Blossom of Bone

The oracle said: Summon the dead.

I’ve known for a long time it had to be done. It’s been over ten years since the palero said to me, The dead are looking for you. But I’ve shifted and fidgeted and avoided cos…well. When you get right down to it, it’s scary, isn’t it? I might’ve been doing this shit since the year dot, I might have had an unconventional upbringing, I might come from a family where people talk to dead relatives pretty casually, but I still grew up in this culture that says: dead people = scary.

The voices of singing women call us on the far shore.
It’s how it has to be.
What was that promise that you made?
Summon the dead.

I thought about doing it yesterday, but I was too sick to get out, and the oracle said: Abandon your cities for barbarian lands.

So today I went to the furthest boundary of my family’s land, where there’s a grove I discovered years ago. Now that that bit of land’s been in grazing use again, it’s easier to access, but it’s still there: a great spreading crabapple tree surrounded by hawthorn and blackthorn, with an entranceway between an oak and a holly.

The day was hot enough to go shirtless, with a mild west wind; crows and rooks and jackdaws hopped in the plough, larked and mobbed above it. The sky was unbearably blue.


I didn’t have a plan.  I wasn’t even sure I was going to do anything.  I just sat down on the hard-baked ground, spring life rising up all around me, and…listened.  After a while I lay down; above sun came through the branches, dazzling-bright.


And I realised: all this is the dead.

We think of them as grim, dark, frightening; tumblr spawns infinite blogs about ‘death witchcraft’ dripping in metaphorical black velvet.  But all this, this riot of green, the smell of fresh plough, the rough voices of jackdaws – all this is the dead, all this springs from them.  All of it is fed by them, consists of them.  The soil is full of them, the food chain, our very flesh: all is made of the dead.  At other times of year they may come grey and creeping or black and storming, but now, now – this spring day in green and gold glory, my body warmed by sun and hard ground – these are made of the dead.

And all that I am.  The language I speak, write, frame my thoughts in; my genes; my culture; my gods – all are the dead, still here, still manifest.  I am the dead walking the land in which they still live.

Where do you think your power’s come from, all this time? – an amused question, and I both comprehended it utterly and mentally stumbled.  Well, the land…  But the land is them.  And it’s true: that’s where my power’s from.  Call it the land, call it the ancestors, call it historical cultures, call it my forebears of the Craft – all of these are true, and all of them hold, are shaped by, are the dead.

There is no separation, no distinction.  There is no life, there is no death: there is only this, this rook-tumbling long-stretched moment; they are interpenetrating, inseparable.  In front of me new growth sprang from the earth, and I looked at it and saw it as the dead uprising, returning, manifest among us.  And, filled with this understanding, I noticed behind it an ear of grain from the harvest gone.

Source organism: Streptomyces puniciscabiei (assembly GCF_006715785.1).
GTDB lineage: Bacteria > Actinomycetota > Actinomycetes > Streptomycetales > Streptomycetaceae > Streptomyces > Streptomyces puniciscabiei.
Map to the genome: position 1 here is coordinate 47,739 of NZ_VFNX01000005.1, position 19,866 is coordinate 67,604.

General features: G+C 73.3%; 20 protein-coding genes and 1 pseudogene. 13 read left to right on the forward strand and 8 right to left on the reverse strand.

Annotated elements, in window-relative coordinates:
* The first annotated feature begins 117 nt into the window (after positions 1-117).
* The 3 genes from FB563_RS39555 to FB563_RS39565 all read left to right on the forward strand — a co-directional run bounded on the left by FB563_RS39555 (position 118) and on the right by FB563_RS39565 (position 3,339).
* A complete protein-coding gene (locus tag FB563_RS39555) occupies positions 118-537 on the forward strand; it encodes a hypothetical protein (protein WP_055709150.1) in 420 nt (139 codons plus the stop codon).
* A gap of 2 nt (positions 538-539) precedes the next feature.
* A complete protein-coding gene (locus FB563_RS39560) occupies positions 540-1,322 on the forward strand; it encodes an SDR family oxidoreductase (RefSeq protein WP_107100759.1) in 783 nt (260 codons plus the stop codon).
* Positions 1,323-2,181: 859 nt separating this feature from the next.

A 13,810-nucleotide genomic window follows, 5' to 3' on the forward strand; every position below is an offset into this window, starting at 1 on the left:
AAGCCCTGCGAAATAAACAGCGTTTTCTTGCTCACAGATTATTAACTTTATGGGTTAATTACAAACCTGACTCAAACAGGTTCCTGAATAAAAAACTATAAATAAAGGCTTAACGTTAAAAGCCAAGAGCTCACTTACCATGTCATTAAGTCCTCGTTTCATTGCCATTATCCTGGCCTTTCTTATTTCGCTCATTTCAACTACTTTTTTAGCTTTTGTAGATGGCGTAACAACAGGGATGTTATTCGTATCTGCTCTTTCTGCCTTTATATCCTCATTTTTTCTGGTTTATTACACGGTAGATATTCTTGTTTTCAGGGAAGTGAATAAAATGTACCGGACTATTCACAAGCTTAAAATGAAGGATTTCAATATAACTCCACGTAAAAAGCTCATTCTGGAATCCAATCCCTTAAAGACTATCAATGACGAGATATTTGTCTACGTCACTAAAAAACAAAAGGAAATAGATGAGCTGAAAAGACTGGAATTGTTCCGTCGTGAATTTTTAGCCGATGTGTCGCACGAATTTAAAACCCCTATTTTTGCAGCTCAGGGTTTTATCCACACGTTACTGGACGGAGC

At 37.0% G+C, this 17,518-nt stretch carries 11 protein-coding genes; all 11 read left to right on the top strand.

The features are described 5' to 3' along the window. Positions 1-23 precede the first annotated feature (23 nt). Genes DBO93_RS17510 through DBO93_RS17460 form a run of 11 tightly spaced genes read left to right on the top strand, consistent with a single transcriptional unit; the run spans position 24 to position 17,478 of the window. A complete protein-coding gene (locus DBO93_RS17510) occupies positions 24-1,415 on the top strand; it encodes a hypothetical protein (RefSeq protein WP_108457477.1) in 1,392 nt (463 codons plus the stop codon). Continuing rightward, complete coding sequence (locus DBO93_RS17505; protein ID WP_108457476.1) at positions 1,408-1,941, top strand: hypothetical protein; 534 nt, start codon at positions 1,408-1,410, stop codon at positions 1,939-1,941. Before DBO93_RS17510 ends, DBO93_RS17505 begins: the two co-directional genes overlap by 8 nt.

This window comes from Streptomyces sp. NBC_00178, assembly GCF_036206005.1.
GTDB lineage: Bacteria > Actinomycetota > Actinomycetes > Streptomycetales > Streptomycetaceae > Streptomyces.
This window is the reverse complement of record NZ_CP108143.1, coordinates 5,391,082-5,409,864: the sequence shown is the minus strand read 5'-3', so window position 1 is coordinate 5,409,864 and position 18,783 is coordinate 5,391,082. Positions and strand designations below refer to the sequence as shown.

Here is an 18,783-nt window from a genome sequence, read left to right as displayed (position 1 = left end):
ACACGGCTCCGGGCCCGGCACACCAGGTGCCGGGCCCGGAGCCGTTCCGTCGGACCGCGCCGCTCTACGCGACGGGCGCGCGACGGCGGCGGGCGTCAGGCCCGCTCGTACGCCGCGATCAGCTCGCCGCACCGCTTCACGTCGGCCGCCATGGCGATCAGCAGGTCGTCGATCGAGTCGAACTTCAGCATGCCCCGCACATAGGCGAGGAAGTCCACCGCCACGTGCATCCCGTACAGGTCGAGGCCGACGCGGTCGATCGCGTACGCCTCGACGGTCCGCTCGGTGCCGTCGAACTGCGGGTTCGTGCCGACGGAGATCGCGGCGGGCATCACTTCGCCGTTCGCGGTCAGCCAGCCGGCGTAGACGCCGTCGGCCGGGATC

Oh, how they speak.  How they speak to us.


“To work with the dead” sounds frightening, grim, grief-full.  But this is it too, this which I have always done.  When I invoke my gods, I work with the dead.  When I put word after word to make meaning, I work with the dead.  When I walk and work the land, I work with the dead.  I am their hands, their voice, their magic in the world.  We are not separate.  We are not separable.

In that grove there’s a burrow, unused this year and full of dead leaves; a thick root bars the top of its entrance, like the capstone of a dolmen, a barrow-tomb: a door to the underworld.  I had no offering, so I pulled caught fleece from the brambles and spun it in my fingers into thread, knotted it into a circle: ouroboros.  When I laid it down it twisted into a lemniscate, life going out and returning, endlessly, to itself.  I straightened up, turned around, and –


…Sometimes the powers speak subtly.  Sometimes they’re a bit more to the point. [1]

I say again: there is no separation.  There is no life, no death; no living, no dead.  We are not distinct.  We are not apart.

βίος. θάνατος. βίος. Διόνυσος!


Listen more often to things than to beings
Listen more often to things than to beings
‘Tis the ancestors’ breath
When the fire’s voice is heard
‘Tis the ancestors’ breath
In the voice of the waters
Those who have died have never, never left
The dead are not under the earth
They are in the rustling trees
They are in the groaning woods
They are in the crying grass
They are in the moaning rocks
The dead are not under the earth

Those who have did have never, never left
The dead have a pact with the living
They are in the woman’s breast
They are in the wailing child
They are with us in our homes
They are with us in this crowd
The dead have a pact with the living
Listen more often to things than to beings
Listen more often to things than to beings
‘Tis the ancestors’ breath
When the fire’s voice is heard
‘Tis the ancestor’s breath
In the voice of the waters

— Birago Diop


[1] Yes, that’s the joint-end of a longbone – almost definitely a sheep.  (If it’s not a sheep, I’m in trouble XD)


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